, 0xFFD8FFE000104A46494600010101006000600000FFE100684578696600004D4D002A000000080004011A0005000000010000003E011B0005000000010000004601280003000000010002000001310002000000120000004E00000000000000600000000100000060000000015061696E742E4E45542076332E352E313000FFDB0043000201010201010202020202020202030503030303030604040305070607070706070708090B0908080A0807070A0D0A0A0B0C0C0C0C07090E0F0D0C0E0B0C0C0CFFDB004301020202030303060303060C0807080C0C0C0C0C0C0C0C0C0C0C0C0C0C0C0C0C0C0C0C0C0C0C0C0C0C0C0C0C0C0C0C0C0C0C0C0C0C0C0C0C0C0C0C0C0C0C0C0C0CFFC0001108000A000D03012200021101031101FFC4001F0000010501010101010100000000000000000102030405060708090A0BFFC400B5100002010303020403050504040000017D01020300041105122131410613516107227114328191A1082342B1C11552D1F02433627282090A161718191A25262728292A3435363738393A434445464748494A535455565758595A636465666768696A737475767778797A838485868788898A92939495969798999AA2A3A4A5A6A7A8A9AAB2B3B4B5B6B7B8B9BAC2C3C4C5C6C7C8C9CAD2D3D4D5D6D7D8D9DAE1E2E3E4E5E6E7E8E9EAF1F2F3F4F5F6F7F8F9FAFFC4001F0100030101010101010101010000000000000102030405060708090A0BFFC400B51100020102040403040705040400010277000102031104052131061241510761711322328108144291A1B1C109233352F0156272D10A162434E125F11718191A262728292A35363738393A434445464748494A535455565758595A636465666768696A737475767778797A82838485868788898A92939495969798999AA2A3A4A5A6A7A8A9AAB2B3B4B5B6B7B8B9BAC2C3C4C5C6C7C8C9CAD2D3D4D5D6D7D8D9DAE2E3E4E5E6E7E8E9EAF2F3F4F5F6F7F8F9FAFFDA000C03010002110311003F00E97FE0E87FF82CA7ED35FB04FED85E09F03FC2BD6A5F87BE1097408B5C4D523D2ADAF1BC41746795248CBDC4722F970848C18940399373E43478FD75FF00827CFC68F177ED17FB0FFC2AF1D78F3461A078C7C59E19B2D4F57B110B42B14F244199846DF346AFC384392A1C024E335E95E2EF87BE1FF880968BAF687A3EB6B612F9F6C2FECA3B916F27F7D3783B5BDC60D6C5007FFFD9
      );
go

The other method I can show is a direct insert, streaming from the OPENROWSET command. Here I’ll pic an image on my system and insert it.

INSERT INTO FSDemo(ID, name, jpg)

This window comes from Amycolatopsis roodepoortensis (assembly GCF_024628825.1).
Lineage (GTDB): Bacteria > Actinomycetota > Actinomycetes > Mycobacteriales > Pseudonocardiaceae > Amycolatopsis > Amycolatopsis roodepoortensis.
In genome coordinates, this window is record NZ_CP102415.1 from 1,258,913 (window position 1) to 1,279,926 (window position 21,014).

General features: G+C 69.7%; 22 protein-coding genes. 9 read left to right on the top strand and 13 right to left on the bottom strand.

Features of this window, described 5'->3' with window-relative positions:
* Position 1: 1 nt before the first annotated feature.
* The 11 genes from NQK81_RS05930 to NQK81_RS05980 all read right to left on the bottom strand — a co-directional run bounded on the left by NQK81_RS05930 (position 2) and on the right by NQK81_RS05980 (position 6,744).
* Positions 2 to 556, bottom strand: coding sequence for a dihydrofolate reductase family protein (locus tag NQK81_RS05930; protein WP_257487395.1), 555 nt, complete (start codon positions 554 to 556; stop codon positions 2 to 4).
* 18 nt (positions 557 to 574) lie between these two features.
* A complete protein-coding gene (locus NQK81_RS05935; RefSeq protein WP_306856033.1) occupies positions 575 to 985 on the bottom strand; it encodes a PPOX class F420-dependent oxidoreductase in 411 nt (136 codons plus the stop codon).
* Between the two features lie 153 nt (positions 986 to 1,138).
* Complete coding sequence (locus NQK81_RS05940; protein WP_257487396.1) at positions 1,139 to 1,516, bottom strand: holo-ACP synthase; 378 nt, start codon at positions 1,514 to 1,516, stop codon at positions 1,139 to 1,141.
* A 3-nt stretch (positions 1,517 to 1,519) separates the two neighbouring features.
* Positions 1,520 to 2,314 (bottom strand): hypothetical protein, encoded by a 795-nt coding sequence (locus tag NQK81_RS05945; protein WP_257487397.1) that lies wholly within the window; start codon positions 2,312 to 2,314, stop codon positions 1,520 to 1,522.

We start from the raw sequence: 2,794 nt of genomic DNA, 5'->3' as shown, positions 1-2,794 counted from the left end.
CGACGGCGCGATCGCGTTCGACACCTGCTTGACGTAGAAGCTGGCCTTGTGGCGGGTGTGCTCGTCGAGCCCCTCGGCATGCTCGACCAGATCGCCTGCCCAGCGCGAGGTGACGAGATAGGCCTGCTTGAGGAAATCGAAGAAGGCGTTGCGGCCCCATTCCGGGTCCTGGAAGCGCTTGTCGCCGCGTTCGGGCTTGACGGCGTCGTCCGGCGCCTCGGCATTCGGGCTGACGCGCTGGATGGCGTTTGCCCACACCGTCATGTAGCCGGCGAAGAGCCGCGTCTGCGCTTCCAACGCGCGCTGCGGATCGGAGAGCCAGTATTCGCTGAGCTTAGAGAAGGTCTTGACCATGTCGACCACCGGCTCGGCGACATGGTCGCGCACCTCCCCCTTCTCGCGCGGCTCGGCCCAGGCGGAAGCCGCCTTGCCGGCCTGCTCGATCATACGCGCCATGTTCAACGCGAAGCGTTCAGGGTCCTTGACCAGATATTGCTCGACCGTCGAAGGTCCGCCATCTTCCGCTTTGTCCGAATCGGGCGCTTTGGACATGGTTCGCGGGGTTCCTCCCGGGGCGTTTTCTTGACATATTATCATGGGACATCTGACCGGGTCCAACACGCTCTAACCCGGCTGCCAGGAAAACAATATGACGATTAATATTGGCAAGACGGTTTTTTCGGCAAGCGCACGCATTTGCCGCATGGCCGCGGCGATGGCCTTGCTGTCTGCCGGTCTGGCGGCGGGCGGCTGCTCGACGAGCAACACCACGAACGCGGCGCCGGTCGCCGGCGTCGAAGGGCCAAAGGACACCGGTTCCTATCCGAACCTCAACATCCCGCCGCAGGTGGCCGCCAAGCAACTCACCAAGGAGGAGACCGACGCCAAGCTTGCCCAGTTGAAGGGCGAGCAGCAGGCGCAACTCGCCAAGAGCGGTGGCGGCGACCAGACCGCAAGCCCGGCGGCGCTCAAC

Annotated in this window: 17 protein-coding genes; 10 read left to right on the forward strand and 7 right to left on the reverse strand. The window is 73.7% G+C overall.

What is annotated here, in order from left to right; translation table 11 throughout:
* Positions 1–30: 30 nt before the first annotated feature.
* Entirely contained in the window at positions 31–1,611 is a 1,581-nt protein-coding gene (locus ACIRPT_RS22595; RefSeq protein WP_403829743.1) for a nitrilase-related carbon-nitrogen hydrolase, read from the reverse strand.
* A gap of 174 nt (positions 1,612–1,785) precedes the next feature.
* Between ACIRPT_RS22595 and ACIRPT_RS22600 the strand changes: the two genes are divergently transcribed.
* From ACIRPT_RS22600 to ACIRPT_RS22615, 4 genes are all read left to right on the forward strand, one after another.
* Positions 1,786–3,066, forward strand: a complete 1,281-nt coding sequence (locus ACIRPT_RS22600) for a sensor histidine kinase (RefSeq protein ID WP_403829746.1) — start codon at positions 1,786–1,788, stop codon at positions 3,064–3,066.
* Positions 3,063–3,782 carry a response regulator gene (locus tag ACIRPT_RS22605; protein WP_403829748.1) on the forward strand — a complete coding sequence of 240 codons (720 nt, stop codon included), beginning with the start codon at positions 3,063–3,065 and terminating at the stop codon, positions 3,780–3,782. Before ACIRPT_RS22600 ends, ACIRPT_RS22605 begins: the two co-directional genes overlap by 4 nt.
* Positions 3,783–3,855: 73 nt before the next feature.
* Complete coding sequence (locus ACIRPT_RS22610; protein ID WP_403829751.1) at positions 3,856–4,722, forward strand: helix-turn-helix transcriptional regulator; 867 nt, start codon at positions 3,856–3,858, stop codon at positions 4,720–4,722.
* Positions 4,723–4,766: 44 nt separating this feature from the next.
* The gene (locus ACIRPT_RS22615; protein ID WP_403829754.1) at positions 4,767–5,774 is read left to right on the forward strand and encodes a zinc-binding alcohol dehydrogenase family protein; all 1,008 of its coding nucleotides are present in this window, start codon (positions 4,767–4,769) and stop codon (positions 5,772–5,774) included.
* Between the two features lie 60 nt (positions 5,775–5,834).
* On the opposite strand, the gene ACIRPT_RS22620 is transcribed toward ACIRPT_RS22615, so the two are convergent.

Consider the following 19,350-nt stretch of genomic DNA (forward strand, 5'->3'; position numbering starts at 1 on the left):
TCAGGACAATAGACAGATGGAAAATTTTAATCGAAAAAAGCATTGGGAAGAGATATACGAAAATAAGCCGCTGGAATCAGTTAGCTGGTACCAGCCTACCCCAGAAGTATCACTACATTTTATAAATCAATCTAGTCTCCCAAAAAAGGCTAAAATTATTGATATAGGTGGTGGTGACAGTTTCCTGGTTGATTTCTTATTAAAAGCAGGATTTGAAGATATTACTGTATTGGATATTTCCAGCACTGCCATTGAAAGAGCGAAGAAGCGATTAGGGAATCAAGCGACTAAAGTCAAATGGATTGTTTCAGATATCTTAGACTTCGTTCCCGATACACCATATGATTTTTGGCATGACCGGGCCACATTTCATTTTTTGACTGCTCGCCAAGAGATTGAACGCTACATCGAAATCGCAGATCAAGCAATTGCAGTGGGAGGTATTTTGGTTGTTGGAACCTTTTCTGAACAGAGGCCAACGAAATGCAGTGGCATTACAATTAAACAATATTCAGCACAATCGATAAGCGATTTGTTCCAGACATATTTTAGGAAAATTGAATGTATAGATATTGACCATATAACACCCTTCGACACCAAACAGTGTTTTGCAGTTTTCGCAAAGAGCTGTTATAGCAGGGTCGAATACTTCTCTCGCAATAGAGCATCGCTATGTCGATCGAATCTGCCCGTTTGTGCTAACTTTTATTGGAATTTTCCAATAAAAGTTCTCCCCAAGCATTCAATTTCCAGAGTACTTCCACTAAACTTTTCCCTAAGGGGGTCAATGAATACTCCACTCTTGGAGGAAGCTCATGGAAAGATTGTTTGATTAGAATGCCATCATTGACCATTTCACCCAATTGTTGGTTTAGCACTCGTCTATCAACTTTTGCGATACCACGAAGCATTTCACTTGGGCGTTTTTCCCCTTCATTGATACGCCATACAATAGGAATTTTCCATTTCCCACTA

Values (NEWID()
      , 'uma.jpg'
      , (SELECT * FROM OPENROWSET(BULK N'C:\Users\Steve\Documents\SampleData\Uma.jpg', SINGLE_BLOB) AS CategoryImage)
      );
go

Now if I query the table

SELECT
  id, name, jpg
 from FSDemo;
go

I see my data.

Capture_027

When I look at this in Management Studio, I see the actual hex data, which isn’t easy to understand. I need another way to extract this data and render it. However I can show one more quick demo here. Let me take an XML document and insert it:

declare @list XML
select @list = '
<Lists>
  <Groceries Store=''Safeway''>
    <Item>Milk</Item>
    <Item>Eggs</Item>
    <Item>Bread</Item>
  </Groceries>
  <Drinks Store=''Tipsys''>
    <Drink>Fat Tire</Drink>
    <Drink>Klinker Brick Cabernet</Drink>
    <Drink>Patron</Drink>
  </Drinks>
  <Ranch>
    <Item>electric fence ribbon</Item>
  </Ranch>
</Lists>'
;
INSERT INTO FSDemo(ID, name, jpg) 
Values (NEWID()
      , 'sample.xml'
      , CAST( @list AS VARBINARY(MAX))
      );
go

Once this is done, the data is in binary, as I see from the selection from the table.

Capture_029

However if I cast this result back, I get the data as expected.

Capture_028

Hopefully this helps you to understand how to insert data into a Filestream table. In another post, I’ll look at how you can extract this data for rendering.


Filed under: Blog Tagged: Filestream, sql server, syndicated, T-SQL

Comments

Leave a comment on the original post [voiceofthedba.wordpress.com, opens in a new window]

Loading comments...